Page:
Friday, May 5, 2017

Hospital Culture

One of the hazards of living in the Philippines is food.  Asians seem to have an inborn immunity to many of the micro creatures that inhabit tropical plants and animals. These bio bugs often make their way into the mouths and stomachs of unsuspecting victims.  On Sunday, March 19, I was a victim.

We celebrated Sunday morning worship at a church member's house followed by a lavish lunch of meats, vegetables, fruits, and more meats.  I ate.  Early the next morning, something was telling me that all was not well in the inner chambers of my anatomy.  By mid-morning my stomach was bloating and pain was stabbing my left abdomen.  

Caution told me to go to the hospital.  But staying in a hospital here is not the same as in the U.S.  I resisted, telling myself that maybe the pain would subside.  It didn’t.  By early afternoon the pain was intense so I drove myself to the emergency room of a nearby hospital and checked in.  Their initial diagnosis was that I had some type of intestinal blockage.

One of the caveats of Filipino hospital culture is that a patient must never be alone.  A family member, neighbor, or friend must be present to help take care of the patient and facilitate the purchase of medicines and other needed supplies.  As an introvert who values privacy, I really didn’t want anyone to know I was in the hospital.  But after 2 hours of pain and going back and forth to the pharmacy for meds, I relented and called a nearby friend.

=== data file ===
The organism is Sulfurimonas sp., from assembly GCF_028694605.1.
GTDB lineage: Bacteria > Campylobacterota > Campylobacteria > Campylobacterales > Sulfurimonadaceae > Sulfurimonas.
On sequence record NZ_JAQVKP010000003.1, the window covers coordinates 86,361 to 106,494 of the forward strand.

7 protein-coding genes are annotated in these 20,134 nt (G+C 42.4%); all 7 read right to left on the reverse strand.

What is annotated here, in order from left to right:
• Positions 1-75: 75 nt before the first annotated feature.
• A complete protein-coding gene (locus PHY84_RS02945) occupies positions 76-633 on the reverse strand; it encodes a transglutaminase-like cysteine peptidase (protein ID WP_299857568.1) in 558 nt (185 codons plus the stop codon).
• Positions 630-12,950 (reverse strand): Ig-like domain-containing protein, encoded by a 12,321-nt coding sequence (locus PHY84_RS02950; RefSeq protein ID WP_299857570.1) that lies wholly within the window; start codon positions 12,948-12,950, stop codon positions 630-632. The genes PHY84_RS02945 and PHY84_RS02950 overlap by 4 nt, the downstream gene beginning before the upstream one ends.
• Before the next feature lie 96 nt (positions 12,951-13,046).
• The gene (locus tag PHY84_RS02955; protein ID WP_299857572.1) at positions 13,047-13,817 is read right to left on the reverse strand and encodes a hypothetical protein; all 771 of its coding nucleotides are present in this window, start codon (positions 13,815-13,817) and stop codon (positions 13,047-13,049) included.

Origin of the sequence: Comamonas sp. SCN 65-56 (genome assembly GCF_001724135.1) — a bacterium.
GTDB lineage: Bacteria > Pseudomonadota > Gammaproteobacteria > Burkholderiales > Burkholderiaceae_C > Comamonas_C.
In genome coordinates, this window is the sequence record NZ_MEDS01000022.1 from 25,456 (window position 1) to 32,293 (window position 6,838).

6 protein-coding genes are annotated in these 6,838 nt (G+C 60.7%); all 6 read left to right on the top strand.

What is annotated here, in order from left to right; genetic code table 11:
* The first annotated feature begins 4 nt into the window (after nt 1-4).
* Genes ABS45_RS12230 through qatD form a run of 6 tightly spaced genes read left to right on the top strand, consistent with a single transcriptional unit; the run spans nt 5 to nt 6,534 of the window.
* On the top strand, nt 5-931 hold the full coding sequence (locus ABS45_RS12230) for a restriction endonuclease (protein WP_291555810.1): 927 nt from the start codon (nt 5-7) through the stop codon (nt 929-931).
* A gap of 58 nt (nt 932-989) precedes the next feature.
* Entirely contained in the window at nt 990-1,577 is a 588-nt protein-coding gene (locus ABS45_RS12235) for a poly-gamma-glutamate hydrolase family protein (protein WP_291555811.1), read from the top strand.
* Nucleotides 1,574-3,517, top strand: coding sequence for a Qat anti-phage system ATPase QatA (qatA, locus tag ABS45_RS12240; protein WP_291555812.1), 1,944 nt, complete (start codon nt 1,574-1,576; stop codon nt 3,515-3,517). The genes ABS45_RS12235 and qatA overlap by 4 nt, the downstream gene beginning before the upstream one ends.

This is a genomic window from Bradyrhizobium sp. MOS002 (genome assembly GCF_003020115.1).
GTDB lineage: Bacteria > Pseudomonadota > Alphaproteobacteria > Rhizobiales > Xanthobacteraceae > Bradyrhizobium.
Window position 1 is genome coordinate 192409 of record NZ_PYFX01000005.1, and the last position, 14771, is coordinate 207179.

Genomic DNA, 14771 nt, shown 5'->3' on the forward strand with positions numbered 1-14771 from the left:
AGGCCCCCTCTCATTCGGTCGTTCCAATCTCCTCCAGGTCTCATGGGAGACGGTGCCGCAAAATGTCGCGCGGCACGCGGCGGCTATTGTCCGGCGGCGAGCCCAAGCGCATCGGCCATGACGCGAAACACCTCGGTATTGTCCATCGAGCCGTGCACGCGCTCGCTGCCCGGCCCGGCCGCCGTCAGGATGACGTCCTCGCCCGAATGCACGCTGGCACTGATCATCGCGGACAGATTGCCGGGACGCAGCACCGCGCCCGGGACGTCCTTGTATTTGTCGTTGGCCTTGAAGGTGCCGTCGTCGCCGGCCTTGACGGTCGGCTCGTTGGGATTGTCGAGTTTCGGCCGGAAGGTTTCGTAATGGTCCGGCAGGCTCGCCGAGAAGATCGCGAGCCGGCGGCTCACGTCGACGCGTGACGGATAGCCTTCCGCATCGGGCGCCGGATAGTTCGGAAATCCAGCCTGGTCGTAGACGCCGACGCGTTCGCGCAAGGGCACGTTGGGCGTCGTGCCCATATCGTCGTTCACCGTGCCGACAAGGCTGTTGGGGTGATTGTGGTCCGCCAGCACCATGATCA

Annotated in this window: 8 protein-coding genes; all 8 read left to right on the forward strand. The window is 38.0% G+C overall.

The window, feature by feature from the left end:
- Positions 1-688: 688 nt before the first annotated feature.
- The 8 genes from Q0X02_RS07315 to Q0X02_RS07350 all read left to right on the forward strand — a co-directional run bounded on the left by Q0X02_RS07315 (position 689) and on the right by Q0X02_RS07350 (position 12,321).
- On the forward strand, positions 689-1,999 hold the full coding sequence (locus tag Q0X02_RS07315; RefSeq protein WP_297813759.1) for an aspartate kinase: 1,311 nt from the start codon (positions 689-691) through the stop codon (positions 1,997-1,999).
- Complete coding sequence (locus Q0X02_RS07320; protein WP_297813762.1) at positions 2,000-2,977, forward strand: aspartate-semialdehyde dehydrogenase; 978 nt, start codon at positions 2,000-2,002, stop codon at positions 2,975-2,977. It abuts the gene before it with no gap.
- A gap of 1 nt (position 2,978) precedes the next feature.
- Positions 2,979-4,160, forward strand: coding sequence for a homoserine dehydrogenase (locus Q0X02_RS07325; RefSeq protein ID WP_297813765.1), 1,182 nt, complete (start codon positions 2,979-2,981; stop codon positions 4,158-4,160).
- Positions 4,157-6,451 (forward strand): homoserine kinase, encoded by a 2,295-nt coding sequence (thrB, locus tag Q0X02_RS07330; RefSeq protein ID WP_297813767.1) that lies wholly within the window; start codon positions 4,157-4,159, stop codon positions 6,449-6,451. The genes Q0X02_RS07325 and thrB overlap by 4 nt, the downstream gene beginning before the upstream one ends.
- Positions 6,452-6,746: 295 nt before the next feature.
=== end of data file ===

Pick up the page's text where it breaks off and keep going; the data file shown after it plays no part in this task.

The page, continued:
Unfortunately, the wife of my friend is our WMU director.  By the time I was wheeled to my room, waves of church visitors began converging around my hospital bed.  Another aspect of Filipino hospital culture is that a hospital is considered public space, therefore whatever takes place inside is OK for public viewing. 

So, when a male nurse entered the room to inject my backside with a suppository, I knew I was in trouble.  “Oh my,” I thought, “this is going to be interesting.”  As the nurse slipped on his rubber gloves no one made a move to leave.  Everyone was ready for the show!  Finally I said, “Excuse me, but I think this procedure requires a high degree of privacy.”

Some got up to leave, but others seemed confused as to why this required them to step outside.  I even had to tell the nurse to wait until everyone was out before he lifted my hospital gown.  But he did wait and I was successful in preventing everyone from seeing my better side.

After a couple of days the pain eventually lessened and my insides returned to normal.  Most likely something I ate the day before played havoc with my plumbing.  But the incident was added to my list of cultural adventures and gave me more stories to tell about life in the Philippines.

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